Dear Kelley and Fern,As you both noted earlier, John Woo’s Manhunt was a thrilling, tongue-in-cheek compendium of the director's best qualities. This kind of masterful self-reflexivity may rub some the wrong way—remember, at the time, the hostility to De Palma’s Femme Fatale and Lynch’s Mulholland Dr. as if they were only Directors' Greatest Hits?—but when done smartly this is no mere masturbation, but a celebration and self-questioning, honed to deft precision, of an artist’s perennial themes.Such is the case with one of the few great feature films I've seen here in Toronto, Paul Schrader’s First Reformed. In remarkable contrast to his last film, the coked-up cartoon Dog Eat Dog, it is is a self-consciously austere drama of a wearied priest (a tremendous, hollowed-out Ethan Hawke) of a minuscule congregation housed in the oldest church in America, one dismissively dubbed the ‘souvenirs shop’ by the newer, »

Permalink | Report a problem


Canon Of Film: The Backstory

7 September 2017 3:13 PM, PDT | Age of the Nerd | See recent Age of the Nerd news »

This being my first post on Age of the Nerd, I feel a slight need to introduce myself before I introduce this hopefully continuous and long-running feature here. I’m David Baruffi, and years ago, I created something called ‘Canon Of Film‘. Well, “Created” is pushing it, I know I’m not the only or first, or thousandth person who’s ever decided that writing a bunch of short essays about particular movies, but my intention behind the list was far more personal.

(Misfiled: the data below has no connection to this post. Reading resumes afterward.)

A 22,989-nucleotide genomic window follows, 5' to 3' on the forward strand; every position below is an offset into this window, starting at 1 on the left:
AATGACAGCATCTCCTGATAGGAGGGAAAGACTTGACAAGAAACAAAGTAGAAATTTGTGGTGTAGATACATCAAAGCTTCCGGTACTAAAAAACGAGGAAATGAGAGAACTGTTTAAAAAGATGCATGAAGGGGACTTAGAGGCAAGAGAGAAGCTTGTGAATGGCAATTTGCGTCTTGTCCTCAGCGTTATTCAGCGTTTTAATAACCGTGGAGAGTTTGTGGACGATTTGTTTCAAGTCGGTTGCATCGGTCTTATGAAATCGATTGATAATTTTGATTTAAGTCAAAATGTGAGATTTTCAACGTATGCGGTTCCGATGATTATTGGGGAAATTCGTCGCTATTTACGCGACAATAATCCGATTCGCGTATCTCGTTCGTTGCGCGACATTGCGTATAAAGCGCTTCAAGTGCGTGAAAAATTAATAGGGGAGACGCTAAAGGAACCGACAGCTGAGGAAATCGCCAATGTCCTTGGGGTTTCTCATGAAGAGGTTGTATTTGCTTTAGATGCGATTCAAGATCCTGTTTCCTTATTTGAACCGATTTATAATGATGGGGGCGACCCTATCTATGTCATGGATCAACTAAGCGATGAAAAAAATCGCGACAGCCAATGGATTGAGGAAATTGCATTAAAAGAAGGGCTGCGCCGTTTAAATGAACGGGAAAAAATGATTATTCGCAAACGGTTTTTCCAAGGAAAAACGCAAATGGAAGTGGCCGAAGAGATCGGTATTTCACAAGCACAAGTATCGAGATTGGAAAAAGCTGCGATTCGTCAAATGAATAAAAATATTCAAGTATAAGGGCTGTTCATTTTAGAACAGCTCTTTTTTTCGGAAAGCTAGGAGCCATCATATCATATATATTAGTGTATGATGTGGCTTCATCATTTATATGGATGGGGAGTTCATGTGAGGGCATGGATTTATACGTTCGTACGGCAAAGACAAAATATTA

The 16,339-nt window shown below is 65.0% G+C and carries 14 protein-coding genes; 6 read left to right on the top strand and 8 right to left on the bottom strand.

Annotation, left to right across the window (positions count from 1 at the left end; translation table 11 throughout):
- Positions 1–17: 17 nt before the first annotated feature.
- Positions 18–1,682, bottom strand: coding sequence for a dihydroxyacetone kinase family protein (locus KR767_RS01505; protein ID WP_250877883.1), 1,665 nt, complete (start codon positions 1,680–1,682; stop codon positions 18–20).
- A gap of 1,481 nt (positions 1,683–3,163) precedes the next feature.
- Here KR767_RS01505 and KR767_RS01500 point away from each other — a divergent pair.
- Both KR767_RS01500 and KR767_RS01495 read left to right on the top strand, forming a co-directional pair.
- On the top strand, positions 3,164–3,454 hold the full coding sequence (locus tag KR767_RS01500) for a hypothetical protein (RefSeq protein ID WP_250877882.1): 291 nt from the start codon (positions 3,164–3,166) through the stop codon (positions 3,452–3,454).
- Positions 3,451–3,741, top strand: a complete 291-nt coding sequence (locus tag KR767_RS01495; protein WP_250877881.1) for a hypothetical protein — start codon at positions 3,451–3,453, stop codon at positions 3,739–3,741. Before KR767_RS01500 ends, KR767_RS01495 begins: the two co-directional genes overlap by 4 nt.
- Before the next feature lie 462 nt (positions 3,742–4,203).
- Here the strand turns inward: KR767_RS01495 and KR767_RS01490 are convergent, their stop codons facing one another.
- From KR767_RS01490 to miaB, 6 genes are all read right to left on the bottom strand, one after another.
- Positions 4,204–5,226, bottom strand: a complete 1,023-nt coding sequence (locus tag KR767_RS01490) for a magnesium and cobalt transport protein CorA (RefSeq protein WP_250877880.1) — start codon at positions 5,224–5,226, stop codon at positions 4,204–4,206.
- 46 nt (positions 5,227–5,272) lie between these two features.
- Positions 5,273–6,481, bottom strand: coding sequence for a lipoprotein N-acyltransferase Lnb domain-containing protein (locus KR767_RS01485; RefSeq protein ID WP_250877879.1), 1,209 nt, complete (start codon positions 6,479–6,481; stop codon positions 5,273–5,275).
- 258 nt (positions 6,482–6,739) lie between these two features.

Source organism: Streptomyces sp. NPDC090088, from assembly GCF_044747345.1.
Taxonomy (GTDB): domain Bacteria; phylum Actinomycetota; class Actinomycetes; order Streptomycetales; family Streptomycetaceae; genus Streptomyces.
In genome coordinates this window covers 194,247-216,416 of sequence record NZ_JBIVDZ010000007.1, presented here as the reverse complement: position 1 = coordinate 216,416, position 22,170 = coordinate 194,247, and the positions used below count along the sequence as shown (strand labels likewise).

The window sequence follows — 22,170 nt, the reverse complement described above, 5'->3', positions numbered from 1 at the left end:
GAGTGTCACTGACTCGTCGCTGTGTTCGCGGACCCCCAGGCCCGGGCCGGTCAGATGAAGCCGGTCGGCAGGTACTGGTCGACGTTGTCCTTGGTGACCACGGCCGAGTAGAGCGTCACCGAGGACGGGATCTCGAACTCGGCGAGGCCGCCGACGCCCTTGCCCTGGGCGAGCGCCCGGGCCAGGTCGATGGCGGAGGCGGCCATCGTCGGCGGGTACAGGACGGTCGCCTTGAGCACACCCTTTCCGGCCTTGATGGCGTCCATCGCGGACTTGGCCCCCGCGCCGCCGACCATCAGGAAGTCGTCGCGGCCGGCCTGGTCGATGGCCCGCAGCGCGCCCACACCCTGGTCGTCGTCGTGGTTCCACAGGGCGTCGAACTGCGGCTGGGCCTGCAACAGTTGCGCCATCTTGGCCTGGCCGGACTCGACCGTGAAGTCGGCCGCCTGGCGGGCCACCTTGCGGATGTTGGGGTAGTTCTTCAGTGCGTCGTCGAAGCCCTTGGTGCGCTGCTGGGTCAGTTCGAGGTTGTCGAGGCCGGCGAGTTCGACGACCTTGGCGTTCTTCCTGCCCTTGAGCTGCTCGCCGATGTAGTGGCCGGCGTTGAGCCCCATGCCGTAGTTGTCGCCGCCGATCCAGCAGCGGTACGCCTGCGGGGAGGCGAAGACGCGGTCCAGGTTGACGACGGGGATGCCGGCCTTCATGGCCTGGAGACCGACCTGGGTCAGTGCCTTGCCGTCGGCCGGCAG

This origins of this list started innocently enough, I was simply trying to make a short list of films to recommend to a friend of mine. I was still going to my local Community College at the time, and had not yet decided to become a film major, but was beginning to lean in that direction. Anyway, I made a short list of what were at the »

- David Baruffi

Permalink | Report a problem


‘Evangelion: 1.0 You Are (Not) Alone’ and the Indisputable Mastery of Hideaki Anno